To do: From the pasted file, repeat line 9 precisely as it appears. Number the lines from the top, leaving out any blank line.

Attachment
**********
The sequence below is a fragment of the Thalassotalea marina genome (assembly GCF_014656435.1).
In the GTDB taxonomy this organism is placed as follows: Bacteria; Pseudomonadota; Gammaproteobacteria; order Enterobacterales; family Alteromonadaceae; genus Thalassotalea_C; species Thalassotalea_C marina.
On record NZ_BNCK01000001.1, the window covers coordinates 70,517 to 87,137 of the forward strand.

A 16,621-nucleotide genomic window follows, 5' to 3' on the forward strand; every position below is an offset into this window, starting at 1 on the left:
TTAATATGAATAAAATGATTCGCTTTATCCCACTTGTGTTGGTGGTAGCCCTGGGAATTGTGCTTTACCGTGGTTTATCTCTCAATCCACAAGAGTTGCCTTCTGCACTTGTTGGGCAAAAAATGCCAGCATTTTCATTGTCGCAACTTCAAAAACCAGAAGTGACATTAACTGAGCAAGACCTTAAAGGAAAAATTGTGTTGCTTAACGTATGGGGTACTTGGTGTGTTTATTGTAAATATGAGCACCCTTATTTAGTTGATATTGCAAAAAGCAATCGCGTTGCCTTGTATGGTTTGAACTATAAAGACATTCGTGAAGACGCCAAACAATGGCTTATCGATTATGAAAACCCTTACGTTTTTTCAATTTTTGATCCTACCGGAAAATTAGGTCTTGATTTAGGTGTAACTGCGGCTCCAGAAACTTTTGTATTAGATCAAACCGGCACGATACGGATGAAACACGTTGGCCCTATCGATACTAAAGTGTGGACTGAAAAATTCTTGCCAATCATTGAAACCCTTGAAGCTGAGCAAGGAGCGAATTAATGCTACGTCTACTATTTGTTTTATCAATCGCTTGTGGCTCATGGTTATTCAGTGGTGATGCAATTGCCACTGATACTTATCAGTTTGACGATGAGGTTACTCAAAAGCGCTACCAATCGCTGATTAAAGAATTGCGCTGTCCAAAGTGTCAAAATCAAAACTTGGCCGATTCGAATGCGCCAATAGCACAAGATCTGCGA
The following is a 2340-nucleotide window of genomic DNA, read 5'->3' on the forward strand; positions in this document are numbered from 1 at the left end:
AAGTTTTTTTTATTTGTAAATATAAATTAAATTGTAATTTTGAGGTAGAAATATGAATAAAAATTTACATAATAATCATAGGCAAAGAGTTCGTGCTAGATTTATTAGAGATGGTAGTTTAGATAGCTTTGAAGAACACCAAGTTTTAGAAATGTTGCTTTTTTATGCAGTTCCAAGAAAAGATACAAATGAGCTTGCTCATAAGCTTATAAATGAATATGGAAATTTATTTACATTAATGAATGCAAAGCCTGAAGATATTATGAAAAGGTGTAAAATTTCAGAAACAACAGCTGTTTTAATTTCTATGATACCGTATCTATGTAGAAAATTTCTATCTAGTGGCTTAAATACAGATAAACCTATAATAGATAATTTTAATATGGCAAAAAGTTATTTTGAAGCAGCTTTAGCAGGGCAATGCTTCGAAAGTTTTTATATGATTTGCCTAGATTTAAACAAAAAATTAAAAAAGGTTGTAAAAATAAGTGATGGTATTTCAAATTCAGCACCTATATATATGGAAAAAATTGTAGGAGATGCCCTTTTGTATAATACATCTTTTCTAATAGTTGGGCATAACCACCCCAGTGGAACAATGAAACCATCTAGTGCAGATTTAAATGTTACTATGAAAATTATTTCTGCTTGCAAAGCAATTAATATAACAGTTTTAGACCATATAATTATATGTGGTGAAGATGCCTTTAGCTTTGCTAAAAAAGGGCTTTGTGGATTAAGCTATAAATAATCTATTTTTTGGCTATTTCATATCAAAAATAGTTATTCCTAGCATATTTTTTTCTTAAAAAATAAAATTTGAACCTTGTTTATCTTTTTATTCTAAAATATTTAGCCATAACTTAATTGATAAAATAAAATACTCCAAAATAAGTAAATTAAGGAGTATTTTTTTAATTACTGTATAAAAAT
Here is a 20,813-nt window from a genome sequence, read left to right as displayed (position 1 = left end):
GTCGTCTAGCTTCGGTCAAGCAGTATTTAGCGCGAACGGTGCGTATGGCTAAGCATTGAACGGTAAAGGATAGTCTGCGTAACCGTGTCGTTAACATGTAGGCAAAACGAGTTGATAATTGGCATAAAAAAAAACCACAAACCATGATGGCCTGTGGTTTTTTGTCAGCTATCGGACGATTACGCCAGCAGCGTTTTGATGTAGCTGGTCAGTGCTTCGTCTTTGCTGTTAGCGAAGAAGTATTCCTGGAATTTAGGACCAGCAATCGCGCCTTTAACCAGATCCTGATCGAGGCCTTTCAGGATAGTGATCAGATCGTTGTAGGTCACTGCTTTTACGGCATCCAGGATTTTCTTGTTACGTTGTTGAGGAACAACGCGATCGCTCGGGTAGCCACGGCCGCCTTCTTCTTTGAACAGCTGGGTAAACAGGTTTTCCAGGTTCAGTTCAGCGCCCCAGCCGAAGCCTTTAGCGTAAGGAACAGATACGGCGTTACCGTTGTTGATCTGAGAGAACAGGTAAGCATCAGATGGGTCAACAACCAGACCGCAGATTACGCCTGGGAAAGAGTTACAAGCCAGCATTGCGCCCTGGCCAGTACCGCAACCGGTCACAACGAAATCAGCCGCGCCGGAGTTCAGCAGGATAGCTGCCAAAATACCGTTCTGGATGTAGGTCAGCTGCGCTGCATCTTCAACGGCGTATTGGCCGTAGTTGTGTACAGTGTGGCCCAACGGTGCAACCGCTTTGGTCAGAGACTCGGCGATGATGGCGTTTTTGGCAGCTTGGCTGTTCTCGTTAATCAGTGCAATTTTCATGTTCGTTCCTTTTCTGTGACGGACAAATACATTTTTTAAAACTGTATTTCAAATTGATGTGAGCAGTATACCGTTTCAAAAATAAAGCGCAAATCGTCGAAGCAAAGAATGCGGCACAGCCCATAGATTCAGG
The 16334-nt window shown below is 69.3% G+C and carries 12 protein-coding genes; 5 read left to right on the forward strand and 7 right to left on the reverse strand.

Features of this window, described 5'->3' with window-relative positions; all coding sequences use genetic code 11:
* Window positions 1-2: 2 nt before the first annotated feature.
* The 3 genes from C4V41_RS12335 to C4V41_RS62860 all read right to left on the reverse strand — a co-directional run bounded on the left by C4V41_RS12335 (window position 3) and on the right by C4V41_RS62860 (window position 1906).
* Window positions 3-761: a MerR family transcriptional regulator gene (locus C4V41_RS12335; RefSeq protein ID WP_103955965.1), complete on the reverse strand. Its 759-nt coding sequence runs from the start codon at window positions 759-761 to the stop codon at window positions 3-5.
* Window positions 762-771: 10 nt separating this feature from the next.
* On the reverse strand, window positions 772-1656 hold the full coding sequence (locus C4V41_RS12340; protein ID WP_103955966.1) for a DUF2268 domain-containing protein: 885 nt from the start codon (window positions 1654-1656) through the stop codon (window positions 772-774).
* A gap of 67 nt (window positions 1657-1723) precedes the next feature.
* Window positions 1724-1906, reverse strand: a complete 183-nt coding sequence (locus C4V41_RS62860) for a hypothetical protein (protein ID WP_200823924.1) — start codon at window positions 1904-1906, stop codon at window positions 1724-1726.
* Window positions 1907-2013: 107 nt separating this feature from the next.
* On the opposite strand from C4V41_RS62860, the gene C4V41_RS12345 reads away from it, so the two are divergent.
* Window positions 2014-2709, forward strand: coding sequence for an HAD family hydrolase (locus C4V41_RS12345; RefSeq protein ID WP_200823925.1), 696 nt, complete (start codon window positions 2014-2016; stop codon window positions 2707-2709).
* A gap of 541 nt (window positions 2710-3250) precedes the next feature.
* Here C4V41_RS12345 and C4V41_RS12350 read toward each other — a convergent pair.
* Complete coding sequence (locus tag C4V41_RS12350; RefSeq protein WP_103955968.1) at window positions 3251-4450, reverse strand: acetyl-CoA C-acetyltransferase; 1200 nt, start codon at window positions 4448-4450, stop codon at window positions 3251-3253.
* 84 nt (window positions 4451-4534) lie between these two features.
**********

GTCGTCTAGCTTCGGTCAAGCAGTATTTAGCGCGAACGGTGCGTATGGCTAAGCATTGAACGGTAAAGGATAGTCTGCGTAACCGTGTCGTTAACATGTAGGCAAAACGAGTTGATAATTGGCATAAAAAAAAACCACAAACCATGATGGCCTGTGGTTTTTTGTCAGCTATCGGACGATTACGCCAGCAGCGTTTTGATGTAGCTGGTCAGTGCTTCGTCTTTGCTGTTAGCGAAGAAGTATTCCTGGAATTTAGGACCAGCAATCGCGCCTTTAACCAGATCCTGATCGAGGCCTTTCAGGATAGTGATCAGATCGTTGTAGGTCACTGCTTTTACGGCATCCAGGATTTTCTTGTTACGTTGTTGAGGAACAACGCGATCGCTCGGGTAGCCACGGCCGCCTTCTTCTTTGAACAGCTGGGTAAACAGGTTTTCCAGGTTCAGTTCAGCGCCCCAGCCGAAGCCTTTAGCGTAAGGAACAGATACGGCGTTACCGTTGTTGATCTGAGAGAACAGGTAAGCATCAGATGGGTCAACAACCAGACCGCAGATTACGCCTGGGAAAGAGTTACAAGCCAGCATTGCGCCCTGGCCAGTACCGCAACCGGTCACAACGAAATCAGCCGCGCCGGAGTTCAGCAGGATAGCTGCCAAAATACCGTTCTGGATGTAGGTCAGCTGCGCTGCATCTTCAACGGCGTATTGGCCGTAGTTGTGTACAGTGTGGCCCAACGGTGCAACCGCTTTGGTCAGAGACTCGGCGATGATGGCGTTTTTGGCAGCTTGGCTGTTCTCGTTAATCAGTGCAATTTTCATGTTCGTTCCTTTTCTGTGACGGACAAATACATTTTTTAAAACTGTATTTCAAATTGATGTGAGCAGTATACCGTTTCAAAAATAAAGCGCAAATCGTCGAAGCAAAGAATGCGGCACAGCCCATAGATTCAGG